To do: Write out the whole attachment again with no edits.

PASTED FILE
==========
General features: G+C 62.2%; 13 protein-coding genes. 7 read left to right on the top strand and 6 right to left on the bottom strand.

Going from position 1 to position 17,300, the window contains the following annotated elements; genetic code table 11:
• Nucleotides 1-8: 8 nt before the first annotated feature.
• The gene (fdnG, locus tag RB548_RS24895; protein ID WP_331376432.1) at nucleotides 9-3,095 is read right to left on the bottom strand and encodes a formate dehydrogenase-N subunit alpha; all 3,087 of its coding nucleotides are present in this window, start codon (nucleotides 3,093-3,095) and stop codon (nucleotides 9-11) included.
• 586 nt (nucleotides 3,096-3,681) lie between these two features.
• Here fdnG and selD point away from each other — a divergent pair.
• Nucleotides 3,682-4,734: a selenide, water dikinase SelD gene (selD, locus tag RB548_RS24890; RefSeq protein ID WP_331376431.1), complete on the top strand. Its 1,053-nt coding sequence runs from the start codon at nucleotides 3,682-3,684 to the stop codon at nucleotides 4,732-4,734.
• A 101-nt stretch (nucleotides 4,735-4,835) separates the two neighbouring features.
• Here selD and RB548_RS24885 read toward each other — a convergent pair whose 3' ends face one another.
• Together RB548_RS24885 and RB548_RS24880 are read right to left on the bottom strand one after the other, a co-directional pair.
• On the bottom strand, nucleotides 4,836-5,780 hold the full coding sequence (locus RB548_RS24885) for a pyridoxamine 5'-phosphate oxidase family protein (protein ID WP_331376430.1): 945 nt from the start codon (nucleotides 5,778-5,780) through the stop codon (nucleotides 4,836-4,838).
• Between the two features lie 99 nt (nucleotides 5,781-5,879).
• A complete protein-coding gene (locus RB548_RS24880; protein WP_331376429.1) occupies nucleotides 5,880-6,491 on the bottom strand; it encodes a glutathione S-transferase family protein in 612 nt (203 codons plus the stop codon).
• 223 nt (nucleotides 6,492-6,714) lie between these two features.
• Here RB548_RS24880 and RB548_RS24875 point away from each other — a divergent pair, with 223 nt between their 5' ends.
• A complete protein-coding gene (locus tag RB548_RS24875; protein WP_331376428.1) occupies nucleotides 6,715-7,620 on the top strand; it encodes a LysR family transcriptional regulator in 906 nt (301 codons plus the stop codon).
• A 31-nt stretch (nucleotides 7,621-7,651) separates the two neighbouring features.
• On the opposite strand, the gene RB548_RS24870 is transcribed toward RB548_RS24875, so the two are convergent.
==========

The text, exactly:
General features: G+C 62.2%; 13 protein-coding genes. 7 read left to right on the top strand and 6 right to left on the bottom strand.

Going from position 1 to position 17,300, the window contains the following annotated elements; genetic code table 11:
• Nucleotides 1-8: 8 nt before the first annotated feature.
• The gene (fdnG, locus tag RB548_RS24895; protein ID WP_331376432.1) at nucleotides 9-3,095 is read right to left on the bottom strand and encodes a formate dehydrogenase-N subunit alpha; all 3,087 of its coding nucleotides are present in this window, start codon (nucleotides 3,093-3,095) and stop codon (nucleotides 9-11) included.
• 586 nt (nucleotides 3,096-3,681) lie between these two features.
• Here fdnG and selD point away from each other — a divergent pair.
• Nucleotides 3,682-4,734: a selenide, water dikinase SelD gene (selD, locus tag RB548_RS24890; RefSeq protein ID WP_331376431.1), complete on the top strand. Its 1,053-nt coding sequence runs from the start codon at nucleotides 3,682-3,684 to the stop codon at nucleotides 4,732-4,734.
• A 101-nt stretch (nucleotides 4,735-4,835) separates the two neighbouring features.
• Here selD and RB548_RS24885 read toward each other — a convergent pair whose 3' ends face one another.
• Together RB548_RS24885 and RB548_RS24880 are read right to left on the bottom strand one after the other, a co-directional pair.
• On the bottom strand, nucleotides 4,836-5,780 hold the full coding sequence (locus RB548_RS24885) for a pyridoxamine 5'-phosphate oxidase family protein (protein ID WP_331376430.1): 945 nt from the start codon (nucleotides 5,778-5,780) through the stop codon (nucleotides 4,836-4,838).
• Between the two features lie 99 nt (nucleotides 5,781-5,879).
• A complete protein-coding gene (locus RB548_RS24880; protein WP_331376429.1) occupies nucleotides 5,880-6,491 on the bottom strand; it encodes a glutathione S-transferase family protein in 612 nt (203 codons plus the stop codon).
• 223 nt (nucleotides 6,492-6,714) lie between these two features.
• Here RB548_RS24880 and RB548_RS24875 point away from each other — a divergent pair, with 223 nt between their 5' ends.
• A complete protein-coding gene (locus tag RB548_RS24875; protein WP_331376428.1) occupies nucleotides 6,715-7,620 on the top strand; it encodes a LysR family transcriptional regulator in 906 nt (301 codons plus the stop codon).
• A 31-nt stretch (nucleotides 7,621-7,651) separates the two neighbouring features.
• On the opposite strand, the gene RB548_RS24870 is transcribed toward RB548_RS24875, so the two are convergent.